Chanteclers are dual purpose chickens— meat and eggs— and are a very cold-hardy breed. They are also the only chicken breed developed by monks. To learn more, visit the Wikipedia page. https://en.wikipedia.org/wiki/Chantecler_chicken

Why do I want Chantecler chickens? Well, most of my laying hens are getting old, and of the chicks I tried to raise last year I have ONE pullet left.  I had Buff Brahmas and Araucanas, but my Araucana rooster has frostbitten feet  this morning and probably won’t survive, and the one Araucana hen doesn’t lay eggs very often. The Buff Brahmas are pretty, but don’t lay that well either. So I decided to go for something different this year.

IWSG: Reviving my 2006 blog in Esperanto

Insecure Writers Support Group BadgeThis is a post in the Insecure Writer’s Support Group blog hop. Join at: http://www.insecurewriterssupportgroup.com/p/iwsg-sign-up.html

My latest ploy to avoid having enough time to work on my WIP is reviving my oldest blog— one from 2006. At that time, my main blog was called ‘Moreover the dog went with them’, after a line from the Biblical book of Tobit. (If you don’t have Tobit in your Bible, you need a better Bible. Tobit was in the Septuagint, the Greek translation of the Bible Jesus and his disciples used.)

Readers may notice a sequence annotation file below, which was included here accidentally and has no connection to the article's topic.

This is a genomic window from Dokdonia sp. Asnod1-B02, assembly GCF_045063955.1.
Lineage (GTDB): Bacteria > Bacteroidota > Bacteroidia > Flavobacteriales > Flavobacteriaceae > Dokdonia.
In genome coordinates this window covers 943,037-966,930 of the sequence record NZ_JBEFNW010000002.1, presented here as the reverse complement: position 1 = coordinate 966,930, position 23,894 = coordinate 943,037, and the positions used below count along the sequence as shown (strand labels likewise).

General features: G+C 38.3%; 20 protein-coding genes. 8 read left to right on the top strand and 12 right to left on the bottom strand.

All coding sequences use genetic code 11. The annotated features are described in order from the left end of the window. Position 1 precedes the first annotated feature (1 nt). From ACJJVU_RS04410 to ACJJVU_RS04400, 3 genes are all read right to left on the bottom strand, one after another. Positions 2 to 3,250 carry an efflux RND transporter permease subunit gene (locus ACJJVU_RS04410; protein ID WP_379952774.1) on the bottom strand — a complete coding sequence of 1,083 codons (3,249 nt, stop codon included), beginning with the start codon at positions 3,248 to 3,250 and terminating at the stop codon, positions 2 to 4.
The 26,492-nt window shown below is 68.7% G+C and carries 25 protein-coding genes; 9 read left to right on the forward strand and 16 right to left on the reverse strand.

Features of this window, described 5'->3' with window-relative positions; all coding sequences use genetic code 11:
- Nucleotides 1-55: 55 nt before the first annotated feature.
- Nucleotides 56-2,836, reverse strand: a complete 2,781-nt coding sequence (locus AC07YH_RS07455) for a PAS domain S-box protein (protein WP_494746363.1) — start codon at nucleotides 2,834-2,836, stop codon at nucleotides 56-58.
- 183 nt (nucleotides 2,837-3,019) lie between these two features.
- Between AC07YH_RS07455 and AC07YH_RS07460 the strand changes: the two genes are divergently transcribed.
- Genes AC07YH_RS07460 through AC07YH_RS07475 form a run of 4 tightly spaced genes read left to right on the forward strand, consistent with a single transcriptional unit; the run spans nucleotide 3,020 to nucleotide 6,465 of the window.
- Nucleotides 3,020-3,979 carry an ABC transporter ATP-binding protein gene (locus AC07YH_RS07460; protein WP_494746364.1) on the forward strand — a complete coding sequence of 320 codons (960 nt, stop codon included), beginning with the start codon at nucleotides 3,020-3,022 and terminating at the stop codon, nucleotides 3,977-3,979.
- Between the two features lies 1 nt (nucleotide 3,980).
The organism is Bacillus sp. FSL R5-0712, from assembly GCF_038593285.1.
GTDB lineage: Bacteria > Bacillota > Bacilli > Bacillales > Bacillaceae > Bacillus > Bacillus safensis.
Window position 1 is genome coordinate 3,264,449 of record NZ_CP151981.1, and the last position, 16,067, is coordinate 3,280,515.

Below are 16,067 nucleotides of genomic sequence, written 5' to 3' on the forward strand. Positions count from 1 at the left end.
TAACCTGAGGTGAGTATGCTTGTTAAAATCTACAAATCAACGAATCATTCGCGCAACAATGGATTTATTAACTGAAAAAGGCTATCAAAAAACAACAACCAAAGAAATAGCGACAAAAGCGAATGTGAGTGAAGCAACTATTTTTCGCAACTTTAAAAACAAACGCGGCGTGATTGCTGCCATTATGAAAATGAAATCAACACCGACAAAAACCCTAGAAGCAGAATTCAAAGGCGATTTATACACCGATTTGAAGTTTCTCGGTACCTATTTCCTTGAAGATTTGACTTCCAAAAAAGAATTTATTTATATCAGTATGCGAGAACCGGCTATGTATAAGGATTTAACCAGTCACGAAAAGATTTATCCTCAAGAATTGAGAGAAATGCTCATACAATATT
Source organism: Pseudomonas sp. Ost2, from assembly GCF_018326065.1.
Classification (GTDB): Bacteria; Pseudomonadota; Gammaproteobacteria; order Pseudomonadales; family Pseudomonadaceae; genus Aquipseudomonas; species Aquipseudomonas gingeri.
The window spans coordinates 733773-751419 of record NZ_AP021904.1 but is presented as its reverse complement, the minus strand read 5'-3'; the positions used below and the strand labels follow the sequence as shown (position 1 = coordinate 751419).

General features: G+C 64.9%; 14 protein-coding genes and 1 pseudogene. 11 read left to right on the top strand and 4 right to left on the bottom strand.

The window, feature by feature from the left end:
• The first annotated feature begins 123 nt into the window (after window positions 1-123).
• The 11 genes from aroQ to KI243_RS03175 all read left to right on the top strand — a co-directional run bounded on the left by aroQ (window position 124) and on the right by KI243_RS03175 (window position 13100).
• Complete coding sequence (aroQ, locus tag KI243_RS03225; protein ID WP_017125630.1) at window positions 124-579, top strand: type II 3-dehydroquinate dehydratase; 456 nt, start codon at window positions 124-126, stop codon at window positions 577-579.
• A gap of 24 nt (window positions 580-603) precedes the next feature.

In addition to Moreover, I started a second blog in Esperanto, the international language. It’s called ‘kaj la hundo iris kun ili’, which is the Biblical phrase from the Esperanto Bible.

The Bible in Esperanto translation.

Esperanto Bible

I have not posted in ‘kaj la hundo’ in years, but lately I decided to start again. The reason is that I am working on a science fiction novel in which Esperanto is the common language of the Terran Empire and also used as an intercommunication language by aliens, because it’s such an easy language to learn. Using Esperanto as a futuristic language used to be far more common in science fiction, but today’s science fiction writers are convinced that difficult English will be the One True Terran Language in the future. Not very logical, but…..